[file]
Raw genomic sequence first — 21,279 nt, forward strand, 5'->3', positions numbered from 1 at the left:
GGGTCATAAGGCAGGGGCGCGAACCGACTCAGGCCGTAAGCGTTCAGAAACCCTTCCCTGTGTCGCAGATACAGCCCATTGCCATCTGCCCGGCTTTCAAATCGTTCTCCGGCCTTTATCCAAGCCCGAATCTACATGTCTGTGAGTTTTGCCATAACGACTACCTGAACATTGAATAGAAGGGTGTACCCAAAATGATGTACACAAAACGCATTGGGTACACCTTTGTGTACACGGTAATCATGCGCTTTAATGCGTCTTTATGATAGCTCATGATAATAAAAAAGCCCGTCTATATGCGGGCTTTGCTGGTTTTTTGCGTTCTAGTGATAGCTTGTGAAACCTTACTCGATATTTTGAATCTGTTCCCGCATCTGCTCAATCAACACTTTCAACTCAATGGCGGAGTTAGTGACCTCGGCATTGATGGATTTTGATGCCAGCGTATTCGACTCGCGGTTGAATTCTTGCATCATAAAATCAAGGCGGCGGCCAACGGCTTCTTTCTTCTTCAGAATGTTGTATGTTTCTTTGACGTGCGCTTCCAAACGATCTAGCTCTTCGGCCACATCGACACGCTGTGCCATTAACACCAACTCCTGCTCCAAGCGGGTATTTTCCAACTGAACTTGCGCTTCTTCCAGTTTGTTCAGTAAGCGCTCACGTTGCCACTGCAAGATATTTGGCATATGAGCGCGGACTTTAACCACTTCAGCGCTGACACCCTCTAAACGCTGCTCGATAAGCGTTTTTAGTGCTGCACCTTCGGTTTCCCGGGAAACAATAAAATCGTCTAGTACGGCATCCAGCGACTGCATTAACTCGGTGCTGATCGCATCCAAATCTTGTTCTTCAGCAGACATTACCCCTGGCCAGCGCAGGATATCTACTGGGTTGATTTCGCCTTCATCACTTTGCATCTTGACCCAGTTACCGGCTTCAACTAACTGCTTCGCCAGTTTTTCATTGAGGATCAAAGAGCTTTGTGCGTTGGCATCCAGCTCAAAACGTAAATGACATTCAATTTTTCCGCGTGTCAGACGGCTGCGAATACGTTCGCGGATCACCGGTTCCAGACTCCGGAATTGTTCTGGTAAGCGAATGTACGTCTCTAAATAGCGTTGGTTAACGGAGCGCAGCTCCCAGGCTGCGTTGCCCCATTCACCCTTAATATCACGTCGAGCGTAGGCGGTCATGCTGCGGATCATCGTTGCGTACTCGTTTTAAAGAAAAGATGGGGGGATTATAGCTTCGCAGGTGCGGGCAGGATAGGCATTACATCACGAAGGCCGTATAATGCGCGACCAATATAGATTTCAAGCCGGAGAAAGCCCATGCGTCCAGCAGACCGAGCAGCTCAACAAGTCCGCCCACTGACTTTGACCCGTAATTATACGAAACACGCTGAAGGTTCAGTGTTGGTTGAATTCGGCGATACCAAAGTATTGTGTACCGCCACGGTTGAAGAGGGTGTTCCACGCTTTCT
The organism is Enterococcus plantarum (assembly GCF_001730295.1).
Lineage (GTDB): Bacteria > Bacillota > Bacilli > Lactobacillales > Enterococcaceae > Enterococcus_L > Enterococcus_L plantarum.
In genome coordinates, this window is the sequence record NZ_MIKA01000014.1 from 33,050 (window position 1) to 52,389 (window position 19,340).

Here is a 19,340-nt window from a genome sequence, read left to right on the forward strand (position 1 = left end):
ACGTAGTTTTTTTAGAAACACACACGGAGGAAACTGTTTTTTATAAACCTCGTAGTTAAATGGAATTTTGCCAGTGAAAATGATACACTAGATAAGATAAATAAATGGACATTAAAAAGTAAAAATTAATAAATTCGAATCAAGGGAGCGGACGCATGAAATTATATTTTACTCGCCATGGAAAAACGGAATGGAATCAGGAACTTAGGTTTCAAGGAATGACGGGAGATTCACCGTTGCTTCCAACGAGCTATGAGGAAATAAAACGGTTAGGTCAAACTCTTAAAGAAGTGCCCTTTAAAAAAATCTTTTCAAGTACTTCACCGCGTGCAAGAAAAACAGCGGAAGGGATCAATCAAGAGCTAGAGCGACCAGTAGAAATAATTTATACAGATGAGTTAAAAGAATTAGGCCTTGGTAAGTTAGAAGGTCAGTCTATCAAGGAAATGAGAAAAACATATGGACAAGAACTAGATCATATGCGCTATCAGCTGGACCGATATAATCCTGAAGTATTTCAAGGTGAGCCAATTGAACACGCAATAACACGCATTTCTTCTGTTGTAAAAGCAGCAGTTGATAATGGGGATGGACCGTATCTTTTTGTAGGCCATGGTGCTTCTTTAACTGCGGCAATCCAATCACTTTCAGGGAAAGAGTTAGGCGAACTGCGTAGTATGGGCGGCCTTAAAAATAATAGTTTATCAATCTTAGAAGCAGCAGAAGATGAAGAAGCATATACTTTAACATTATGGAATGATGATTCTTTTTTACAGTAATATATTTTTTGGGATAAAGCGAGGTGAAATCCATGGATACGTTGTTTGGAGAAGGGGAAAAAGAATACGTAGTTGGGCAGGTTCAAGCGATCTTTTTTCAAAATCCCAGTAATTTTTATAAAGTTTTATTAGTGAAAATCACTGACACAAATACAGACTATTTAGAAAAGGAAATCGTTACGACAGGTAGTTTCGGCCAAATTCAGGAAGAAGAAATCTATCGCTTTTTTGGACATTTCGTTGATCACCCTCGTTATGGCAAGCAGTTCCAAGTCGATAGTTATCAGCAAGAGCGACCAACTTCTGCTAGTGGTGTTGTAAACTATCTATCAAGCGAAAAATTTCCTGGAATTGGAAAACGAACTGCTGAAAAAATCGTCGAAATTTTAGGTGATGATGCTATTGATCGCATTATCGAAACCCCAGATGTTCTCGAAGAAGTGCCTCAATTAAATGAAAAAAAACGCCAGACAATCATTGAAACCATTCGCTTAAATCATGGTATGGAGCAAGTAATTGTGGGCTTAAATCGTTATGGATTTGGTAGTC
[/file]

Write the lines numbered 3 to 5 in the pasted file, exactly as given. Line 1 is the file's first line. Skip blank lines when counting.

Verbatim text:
The organism is Enterococcus plantarum (assembly GCF_001730295.1).
Lineage (GTDB): Bacteria > Bacillota > Bacilli > Lactobacillales > Enterococcaceae > Enterococcus_L > Enterococcus_L plantarum.
In genome coordinates, this window is the sequence record NZ_MIKA01000014.1 from 33,050 (window position 1) to 52,389 (window position 19,340).